Has it really only been two years since Karl Ove came into my life? It seems that I can’t remember a time when I wasn’t caught up in the drama and minutiae and grandeur that is his 6 book opus, My Struggle. The fourth book, alternately titled Dancing in the Dark is the latest to be translated into English and deals primarily with Karl Ove as an eighteen-year-old man on the cusp of his life as a writer. After gymnas, he has taken a job as a teacher in the far north of Norway, far from everyone and everything he has known. Part of this is by design, as he is intent on becoming a writer and he has envisioned that this isolation will give him the time and solitude to really work on his craft.
Of the four I’ve read thus far, this book was the lightest and quickest read. I was easily drawn into his life again, knowing what I know, but this new perspective of hope and promise was intoxicating. If you have read any of his work or have read anything about it, the term oversharing probably comes to mind. Well, I’ve become accustomed to it and found the voice here rather endearing (as well as maddening and sometimes —eeewwwww!). Still, I think one doesn’t need to read the first three to enjoy this novel on it’s own.
He sets off for the small village where he will be teaching, which takes a plane, ferry and bus to reach:
” I opened a new subdivision in my life. ‘Booze and fornication’, it was called, and it was right next to ‘insight and sincerity’, separated only by a minor garden-fence-like change of personality.”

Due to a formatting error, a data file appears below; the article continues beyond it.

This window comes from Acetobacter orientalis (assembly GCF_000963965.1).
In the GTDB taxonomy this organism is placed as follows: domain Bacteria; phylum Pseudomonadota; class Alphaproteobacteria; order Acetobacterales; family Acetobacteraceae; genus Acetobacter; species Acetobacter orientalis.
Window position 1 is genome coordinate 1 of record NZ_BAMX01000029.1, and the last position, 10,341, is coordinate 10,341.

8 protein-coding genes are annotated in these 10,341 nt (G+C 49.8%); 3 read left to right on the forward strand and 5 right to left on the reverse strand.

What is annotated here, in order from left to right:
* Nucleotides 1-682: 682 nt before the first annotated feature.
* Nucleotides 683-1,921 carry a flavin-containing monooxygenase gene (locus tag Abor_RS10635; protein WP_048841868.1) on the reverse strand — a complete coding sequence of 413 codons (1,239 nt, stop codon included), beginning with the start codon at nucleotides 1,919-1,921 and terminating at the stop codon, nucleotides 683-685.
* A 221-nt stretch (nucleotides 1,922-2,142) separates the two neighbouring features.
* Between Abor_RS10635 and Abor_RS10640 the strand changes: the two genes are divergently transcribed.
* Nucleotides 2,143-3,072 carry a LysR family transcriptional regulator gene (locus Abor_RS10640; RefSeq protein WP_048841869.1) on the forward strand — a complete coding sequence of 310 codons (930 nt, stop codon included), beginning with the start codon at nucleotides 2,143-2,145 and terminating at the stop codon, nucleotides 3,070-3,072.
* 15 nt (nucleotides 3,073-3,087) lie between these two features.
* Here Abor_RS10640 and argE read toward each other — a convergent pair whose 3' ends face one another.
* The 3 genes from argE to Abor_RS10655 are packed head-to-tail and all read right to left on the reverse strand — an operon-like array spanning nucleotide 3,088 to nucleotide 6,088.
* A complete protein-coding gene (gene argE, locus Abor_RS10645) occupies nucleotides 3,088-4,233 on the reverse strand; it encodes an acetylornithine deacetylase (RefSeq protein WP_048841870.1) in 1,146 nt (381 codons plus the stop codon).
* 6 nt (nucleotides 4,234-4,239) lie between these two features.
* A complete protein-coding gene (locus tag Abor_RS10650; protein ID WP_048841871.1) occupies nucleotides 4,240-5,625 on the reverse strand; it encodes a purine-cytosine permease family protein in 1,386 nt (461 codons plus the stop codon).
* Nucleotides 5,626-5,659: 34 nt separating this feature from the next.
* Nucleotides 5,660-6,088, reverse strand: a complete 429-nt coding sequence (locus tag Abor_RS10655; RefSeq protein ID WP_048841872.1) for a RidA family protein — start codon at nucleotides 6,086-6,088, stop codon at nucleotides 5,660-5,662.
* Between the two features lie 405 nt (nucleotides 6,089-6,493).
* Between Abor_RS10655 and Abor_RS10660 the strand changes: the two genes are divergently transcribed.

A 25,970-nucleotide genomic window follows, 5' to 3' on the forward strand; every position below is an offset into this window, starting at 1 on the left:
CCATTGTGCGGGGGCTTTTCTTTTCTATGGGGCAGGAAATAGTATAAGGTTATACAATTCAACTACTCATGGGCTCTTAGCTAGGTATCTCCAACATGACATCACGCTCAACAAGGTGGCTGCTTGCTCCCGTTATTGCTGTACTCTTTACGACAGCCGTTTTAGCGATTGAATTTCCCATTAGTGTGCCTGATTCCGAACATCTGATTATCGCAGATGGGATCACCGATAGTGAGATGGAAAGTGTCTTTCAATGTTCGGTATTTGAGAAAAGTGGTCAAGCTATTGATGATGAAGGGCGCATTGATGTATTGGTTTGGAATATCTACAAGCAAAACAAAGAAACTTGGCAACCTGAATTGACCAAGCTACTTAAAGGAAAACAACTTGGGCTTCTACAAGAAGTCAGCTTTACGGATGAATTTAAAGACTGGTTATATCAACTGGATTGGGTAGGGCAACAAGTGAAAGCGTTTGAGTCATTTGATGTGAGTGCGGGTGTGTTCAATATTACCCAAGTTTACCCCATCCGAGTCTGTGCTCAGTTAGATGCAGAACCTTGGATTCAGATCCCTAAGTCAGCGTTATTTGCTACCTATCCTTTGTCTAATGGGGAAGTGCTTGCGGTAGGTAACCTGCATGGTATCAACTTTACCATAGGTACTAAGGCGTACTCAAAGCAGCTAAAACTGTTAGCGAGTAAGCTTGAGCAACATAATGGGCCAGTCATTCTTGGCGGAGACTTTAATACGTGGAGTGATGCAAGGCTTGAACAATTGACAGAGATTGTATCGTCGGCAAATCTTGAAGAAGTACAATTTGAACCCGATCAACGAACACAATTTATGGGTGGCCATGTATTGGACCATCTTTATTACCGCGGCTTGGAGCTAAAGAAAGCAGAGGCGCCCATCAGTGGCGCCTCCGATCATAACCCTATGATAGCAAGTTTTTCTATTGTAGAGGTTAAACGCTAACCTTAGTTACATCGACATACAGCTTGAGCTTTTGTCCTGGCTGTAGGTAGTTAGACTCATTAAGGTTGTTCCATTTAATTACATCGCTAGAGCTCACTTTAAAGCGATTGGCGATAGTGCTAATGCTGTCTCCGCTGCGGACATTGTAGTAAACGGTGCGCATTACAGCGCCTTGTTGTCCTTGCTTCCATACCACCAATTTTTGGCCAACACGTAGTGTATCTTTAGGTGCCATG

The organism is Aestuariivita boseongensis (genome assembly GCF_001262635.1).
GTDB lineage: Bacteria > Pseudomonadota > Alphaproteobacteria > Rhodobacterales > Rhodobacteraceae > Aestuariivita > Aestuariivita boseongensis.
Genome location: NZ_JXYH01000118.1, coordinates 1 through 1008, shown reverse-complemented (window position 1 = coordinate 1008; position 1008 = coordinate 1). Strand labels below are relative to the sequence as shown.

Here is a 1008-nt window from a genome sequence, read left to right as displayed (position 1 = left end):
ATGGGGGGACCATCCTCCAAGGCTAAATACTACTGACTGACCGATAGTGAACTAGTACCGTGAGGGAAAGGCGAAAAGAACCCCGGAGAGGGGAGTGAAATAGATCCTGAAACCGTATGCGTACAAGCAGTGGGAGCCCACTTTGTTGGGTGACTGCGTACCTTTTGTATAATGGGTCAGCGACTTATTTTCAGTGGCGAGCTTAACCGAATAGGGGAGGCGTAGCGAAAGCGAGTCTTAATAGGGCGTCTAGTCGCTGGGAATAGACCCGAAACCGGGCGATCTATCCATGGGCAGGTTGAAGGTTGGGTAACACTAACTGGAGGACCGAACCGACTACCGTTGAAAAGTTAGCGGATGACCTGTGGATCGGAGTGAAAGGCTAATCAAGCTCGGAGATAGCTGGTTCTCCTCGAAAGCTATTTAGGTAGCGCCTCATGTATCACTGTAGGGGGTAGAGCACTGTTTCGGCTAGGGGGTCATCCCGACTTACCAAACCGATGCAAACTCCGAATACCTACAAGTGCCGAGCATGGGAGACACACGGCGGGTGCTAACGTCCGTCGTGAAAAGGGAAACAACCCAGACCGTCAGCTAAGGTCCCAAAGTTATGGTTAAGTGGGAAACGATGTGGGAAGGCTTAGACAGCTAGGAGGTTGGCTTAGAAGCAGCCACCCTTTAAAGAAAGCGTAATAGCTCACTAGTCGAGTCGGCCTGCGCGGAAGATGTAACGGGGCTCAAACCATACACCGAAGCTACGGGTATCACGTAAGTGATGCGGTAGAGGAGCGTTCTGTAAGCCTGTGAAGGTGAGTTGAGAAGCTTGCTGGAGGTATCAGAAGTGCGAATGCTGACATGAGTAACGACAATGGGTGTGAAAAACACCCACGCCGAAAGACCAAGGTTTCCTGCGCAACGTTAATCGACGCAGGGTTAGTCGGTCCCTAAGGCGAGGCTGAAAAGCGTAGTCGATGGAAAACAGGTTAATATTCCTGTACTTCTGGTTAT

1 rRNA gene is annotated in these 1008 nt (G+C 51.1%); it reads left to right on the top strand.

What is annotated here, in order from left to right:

So begins his school year in the north, a place so different from where he grew up, in southern Norway. The locals and other teachers are open and friendly though; up here folks routinely just drop in on one another with no notice. He likes the work at the school and is really getting somewhere with his writing. As winter comes on, those months of truly endless dark and isolation ( an avalanche has blocked the road and one can only get out of the village by a special ferry that comes twice a day) begin to take their toll. His writing suffers, he drinks more and more and his attempts at getting laid are horrifying embarrassments.
Still, there are lovely passages about how is finding his way as a writer, or depicting the singular life of this village, or even just reading One Thousand and One Nights to one of his classes and observing their faces and demeanors:
“To them it made no difference that a world more different from theirs, from where they sat on the edge of the world in complete darkness and freezing temperatures, could hardly be imagined; the story took place in their minds, where everything was possible, where everything was permitted.”
Those dark times were indeed dark but of course he comes to the end of the school year, to sit in the sun at the fjords edge, drinking a beer with a colleague and the tone has shifted again and you can hear the hint of a smile in his voice, feel his perspective shift and widen. He’s been accepted into a writing program in Bergen that will begin in the fall and will get to reconnect with his older brother Yngve in the meantime. And better yet, at a music festival later that summer, he finally gets laid.